“I wake up at 5:00 in the morning. Last night I helped my son with his homework and then I cooked for the Preschool. Then I wash myself, we do not have much water so we put the water in a small bathtub. After making breakfast for my children I polish their shoes. Children are like that, they find distractions with one thing or another and the do not polish their shoes. I prepare their sandwiches take them to school. At 8:00 I go and collect provisions for the kitchen. I return at 13:00. My son serves lunch to the children if I am late. Then I wash the pots and dishes. At 15:00 I make tea for the children. Then I wash everything again. From 19:00 to 21:39 I go to a plumbing workshop and then I go to sleep.”

Although the examples vary one aspect remains constant; women are always left with the majority of the domestic responsibilities often in addition to a paid job. Galindo adds that there are many single women in Cochabamba; “I do not believe men provide for the family. They often leave, providing no financial support. They go and make a new family with another woman.” Pacheider sustains this view stating that, “Many men have no responsibility for their wives and children. There are many single mothers in Bolivia”.

Education is similarly influenced by region. Pachaeider explains that “it is more difficult for females to have access to education in the rural areas around Cochabamba because they often live a long way

There is evidence to show that women have become aware of this cultural shift. The National Survey on Women’s Perceptions of Exclusion and Discrimination (WPED) found that in the life plans of most women in Bolivia work comes first and a decreasing number have plans based exclusively on marriage or motherhood. The survey, conducted by the Coordinadora de la Mujer (CDM), indicates that only 7 % of the interviewees said their priority was having a partner and children, “which were the main characteristics of the life plans of Bolivian women two decades ago”. In contrast, working and studying are now the top priorities for 56 % of the participants.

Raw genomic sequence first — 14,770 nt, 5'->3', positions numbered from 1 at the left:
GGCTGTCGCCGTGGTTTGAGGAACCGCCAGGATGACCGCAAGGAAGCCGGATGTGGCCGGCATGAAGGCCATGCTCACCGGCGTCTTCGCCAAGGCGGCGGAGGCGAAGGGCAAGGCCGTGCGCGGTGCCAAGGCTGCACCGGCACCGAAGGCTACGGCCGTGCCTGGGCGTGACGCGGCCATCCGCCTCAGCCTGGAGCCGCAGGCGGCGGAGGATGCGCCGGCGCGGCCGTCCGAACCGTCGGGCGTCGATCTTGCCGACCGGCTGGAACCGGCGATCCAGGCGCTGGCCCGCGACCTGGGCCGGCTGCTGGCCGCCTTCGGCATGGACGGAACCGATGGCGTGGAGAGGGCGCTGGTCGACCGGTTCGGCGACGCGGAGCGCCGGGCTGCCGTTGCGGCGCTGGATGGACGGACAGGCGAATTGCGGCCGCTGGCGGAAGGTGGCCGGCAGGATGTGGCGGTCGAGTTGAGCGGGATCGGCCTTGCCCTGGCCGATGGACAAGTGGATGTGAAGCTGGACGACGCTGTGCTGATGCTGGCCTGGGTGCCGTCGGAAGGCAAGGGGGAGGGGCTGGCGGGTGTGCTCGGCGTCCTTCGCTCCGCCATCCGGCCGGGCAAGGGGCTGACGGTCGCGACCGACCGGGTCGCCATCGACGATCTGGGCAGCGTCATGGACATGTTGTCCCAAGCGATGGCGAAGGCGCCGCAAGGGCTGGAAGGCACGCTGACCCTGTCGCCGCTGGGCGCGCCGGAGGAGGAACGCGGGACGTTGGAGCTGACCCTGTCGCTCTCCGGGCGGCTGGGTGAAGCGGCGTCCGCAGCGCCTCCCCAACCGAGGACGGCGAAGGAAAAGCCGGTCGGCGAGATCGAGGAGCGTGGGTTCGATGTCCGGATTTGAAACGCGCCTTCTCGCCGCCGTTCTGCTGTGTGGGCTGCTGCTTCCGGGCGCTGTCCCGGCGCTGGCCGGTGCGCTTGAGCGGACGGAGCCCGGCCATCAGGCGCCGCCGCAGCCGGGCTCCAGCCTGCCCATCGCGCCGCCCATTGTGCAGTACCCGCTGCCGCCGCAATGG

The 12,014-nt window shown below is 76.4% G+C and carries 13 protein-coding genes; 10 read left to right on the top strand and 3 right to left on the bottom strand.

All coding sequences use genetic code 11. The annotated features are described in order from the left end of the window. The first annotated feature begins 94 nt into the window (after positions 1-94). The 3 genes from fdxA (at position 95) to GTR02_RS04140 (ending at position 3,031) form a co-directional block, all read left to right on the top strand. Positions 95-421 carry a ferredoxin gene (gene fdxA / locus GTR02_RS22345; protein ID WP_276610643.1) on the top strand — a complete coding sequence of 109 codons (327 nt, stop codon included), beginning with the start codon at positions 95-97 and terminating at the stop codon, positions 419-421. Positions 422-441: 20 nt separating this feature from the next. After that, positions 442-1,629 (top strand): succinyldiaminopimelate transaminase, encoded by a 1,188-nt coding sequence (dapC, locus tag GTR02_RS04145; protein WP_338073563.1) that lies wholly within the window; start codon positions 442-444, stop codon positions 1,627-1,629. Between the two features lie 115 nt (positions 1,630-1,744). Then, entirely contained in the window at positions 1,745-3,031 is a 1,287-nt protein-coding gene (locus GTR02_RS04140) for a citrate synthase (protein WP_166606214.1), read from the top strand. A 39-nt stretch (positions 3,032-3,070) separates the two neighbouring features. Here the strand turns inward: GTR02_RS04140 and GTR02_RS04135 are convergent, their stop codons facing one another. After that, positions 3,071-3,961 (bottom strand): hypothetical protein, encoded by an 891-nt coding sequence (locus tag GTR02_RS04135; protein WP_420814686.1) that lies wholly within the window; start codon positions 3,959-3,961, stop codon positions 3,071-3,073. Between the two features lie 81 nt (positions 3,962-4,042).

“The fact that the traditional roles of women are being displaced by new aspirations is an important step towards gender equality”, explains Sonia Montaño (Head of Women and Development Unit for the Economic Commission for Latin America). In the analysis of their results the CDM indicated that the survey showed work to be a central aspect of personal fulfillment. Work not only provides increased self-esteem, independence and wider opportunities, “It must also be understood as a means to social recognition and worth, and ultimately to becoming full citizens.”